With chapter eleven of Deteronomy in my heart, I asked my wide-eyed, ice cream-eating little man if he knew that God has commandments.
“Yes! Listen to my father and my mother!” Jackpot! The only one he could remember is the one I needed to focus on today.
I told him, “Did you know that’s the only one of God’s commandments that also comes with a promise from God? ‘Honor thy father and mother so that you may live well and have a long life.’ (Ephesians 6:2-3)”
So we went on to discuss how important it is and what it means to honor your parents. This established our list of expectations: Listen to Mom and Dad, Obey Mom and Dad, Don’t Interrupt when they’re talking to each other. Then we talked about how the bible says what will happen if we honor our parents, and we put “live well and have a long life” as a positive consequence in our consequence column.
His reaction to the next part really surprised me. It was time to talk about what would happen if he didn’t do what we expected of him. At first he suggested being punished for a week, but I suggested that we check to see what the bible says about that. To my surprise, when I explained what Proverbs 13:24 meant, “Whoever spares the rod hates his son, but he who loves him is diligent to discipline him,” he opted for getting a spanking if he didn’t honor his parents.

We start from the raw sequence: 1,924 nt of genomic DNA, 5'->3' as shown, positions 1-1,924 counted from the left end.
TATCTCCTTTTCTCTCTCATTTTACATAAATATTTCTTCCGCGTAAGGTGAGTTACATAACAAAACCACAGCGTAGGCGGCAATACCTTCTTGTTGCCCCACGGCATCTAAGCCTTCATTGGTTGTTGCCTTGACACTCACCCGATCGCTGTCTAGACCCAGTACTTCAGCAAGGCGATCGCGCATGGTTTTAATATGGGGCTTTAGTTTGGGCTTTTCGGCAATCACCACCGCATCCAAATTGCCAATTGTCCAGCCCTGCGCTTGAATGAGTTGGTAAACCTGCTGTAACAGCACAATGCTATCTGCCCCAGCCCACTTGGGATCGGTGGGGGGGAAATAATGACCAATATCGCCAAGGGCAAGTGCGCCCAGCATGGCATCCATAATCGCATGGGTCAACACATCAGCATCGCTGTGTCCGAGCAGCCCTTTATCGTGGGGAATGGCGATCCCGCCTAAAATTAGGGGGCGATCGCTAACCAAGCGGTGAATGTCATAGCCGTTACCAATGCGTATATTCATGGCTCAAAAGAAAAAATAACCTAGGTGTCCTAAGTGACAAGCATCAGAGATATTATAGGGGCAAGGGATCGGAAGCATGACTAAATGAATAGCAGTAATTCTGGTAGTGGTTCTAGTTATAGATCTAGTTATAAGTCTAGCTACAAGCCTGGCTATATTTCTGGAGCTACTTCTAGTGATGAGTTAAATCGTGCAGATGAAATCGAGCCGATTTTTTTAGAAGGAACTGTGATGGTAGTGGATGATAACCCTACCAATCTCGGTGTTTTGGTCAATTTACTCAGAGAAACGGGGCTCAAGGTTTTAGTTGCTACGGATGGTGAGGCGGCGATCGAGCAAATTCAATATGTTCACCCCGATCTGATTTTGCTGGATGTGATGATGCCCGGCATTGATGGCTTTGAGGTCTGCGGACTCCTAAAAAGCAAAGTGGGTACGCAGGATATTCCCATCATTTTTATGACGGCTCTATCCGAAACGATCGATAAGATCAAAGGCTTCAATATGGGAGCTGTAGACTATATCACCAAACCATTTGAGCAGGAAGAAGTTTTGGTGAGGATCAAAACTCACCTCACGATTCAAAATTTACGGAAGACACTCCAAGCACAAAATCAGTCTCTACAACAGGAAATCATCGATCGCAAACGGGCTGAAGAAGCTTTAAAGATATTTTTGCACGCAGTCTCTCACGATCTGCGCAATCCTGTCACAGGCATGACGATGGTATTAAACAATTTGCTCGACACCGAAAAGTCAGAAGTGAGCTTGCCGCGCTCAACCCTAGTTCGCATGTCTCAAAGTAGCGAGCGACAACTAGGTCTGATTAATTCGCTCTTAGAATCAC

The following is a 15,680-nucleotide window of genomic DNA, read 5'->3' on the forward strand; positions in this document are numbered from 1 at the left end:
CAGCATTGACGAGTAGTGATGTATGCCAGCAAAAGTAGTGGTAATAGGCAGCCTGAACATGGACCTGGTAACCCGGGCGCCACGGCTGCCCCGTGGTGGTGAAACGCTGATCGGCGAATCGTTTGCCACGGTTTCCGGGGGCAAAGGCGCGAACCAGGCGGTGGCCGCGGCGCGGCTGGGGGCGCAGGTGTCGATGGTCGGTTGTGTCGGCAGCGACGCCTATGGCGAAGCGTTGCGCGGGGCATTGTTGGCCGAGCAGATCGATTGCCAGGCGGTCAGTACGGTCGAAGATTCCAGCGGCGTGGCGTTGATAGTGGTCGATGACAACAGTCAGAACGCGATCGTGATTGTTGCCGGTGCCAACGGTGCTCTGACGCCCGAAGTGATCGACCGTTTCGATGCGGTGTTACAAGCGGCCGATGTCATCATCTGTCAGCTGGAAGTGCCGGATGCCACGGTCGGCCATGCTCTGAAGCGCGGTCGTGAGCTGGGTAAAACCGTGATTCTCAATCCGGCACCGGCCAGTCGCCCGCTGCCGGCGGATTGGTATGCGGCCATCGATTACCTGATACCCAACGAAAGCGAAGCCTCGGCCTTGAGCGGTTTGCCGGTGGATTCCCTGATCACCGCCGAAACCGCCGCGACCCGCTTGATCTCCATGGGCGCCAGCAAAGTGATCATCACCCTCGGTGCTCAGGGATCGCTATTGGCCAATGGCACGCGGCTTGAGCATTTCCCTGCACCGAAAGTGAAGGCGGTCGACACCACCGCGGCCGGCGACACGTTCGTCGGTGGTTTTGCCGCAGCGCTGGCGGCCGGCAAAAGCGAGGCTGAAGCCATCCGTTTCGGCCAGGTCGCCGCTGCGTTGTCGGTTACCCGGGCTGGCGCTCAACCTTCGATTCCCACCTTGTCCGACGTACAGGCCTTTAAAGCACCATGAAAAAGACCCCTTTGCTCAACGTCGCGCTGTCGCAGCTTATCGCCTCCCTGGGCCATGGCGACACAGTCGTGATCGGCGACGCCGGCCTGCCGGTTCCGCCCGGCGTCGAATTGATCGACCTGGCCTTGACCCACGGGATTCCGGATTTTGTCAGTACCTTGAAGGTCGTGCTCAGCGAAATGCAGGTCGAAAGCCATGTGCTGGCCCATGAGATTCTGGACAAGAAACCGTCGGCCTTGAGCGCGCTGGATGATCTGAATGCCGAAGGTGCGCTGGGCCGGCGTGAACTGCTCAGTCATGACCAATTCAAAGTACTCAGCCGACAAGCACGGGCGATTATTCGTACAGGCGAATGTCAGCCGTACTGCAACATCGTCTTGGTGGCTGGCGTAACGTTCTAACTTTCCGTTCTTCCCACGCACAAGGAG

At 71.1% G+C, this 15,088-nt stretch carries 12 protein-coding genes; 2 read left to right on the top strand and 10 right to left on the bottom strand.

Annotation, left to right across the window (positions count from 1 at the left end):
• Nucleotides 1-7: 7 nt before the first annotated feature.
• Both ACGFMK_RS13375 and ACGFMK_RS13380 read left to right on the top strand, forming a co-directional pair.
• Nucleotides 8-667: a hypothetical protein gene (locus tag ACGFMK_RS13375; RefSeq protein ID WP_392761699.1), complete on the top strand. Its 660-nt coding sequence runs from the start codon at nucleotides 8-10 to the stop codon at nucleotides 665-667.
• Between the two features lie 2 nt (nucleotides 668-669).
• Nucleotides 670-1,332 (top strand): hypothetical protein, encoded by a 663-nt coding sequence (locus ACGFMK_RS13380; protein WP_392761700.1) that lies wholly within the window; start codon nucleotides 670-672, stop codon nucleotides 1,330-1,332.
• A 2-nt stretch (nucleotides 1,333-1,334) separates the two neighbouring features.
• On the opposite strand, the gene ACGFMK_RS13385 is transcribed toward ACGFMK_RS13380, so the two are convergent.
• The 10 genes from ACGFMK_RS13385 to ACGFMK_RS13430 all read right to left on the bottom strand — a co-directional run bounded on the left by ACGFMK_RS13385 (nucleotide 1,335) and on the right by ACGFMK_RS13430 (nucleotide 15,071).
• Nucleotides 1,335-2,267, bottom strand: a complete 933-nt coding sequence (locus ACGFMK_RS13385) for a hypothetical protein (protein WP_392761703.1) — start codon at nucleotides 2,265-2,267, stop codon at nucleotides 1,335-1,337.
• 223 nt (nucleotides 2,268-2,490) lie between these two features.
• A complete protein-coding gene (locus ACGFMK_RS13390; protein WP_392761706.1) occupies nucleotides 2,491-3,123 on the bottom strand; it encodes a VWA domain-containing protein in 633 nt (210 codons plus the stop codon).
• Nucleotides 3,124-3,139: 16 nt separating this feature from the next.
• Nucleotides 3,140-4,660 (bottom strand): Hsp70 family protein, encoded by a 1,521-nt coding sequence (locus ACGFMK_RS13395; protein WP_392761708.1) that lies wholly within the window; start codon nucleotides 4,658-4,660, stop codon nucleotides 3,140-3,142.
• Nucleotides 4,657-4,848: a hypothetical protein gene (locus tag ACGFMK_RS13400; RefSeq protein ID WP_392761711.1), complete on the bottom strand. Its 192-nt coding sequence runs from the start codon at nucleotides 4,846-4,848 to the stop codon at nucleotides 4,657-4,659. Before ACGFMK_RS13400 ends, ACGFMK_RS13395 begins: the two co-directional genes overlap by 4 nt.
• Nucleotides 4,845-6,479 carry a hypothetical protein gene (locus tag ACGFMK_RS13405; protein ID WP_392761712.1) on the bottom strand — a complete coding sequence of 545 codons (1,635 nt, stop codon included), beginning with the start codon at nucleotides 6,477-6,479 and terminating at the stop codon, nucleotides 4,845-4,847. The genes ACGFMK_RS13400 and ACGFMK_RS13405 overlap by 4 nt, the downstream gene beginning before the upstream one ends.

We talked about how we find in Hebrews 12:11 that when we are being punished, it feels bad instead of good, but later, we learn what is right because of it. We talked about how not all discipline means that he’ll get a spanking and sometimes, a time out might work, too. When he asked what the bible says about “time outs”, I told him that sometimes, we need to just take the time to go by ourselves and ask God to “come into our heart and to make it clean” (Psalm 51:10-12). So we decided that when he must go into time out, whether it’s at home, at school, or…gasp…at church, he should take that time to ask God to come into his heart and to show him the mistakes he was making.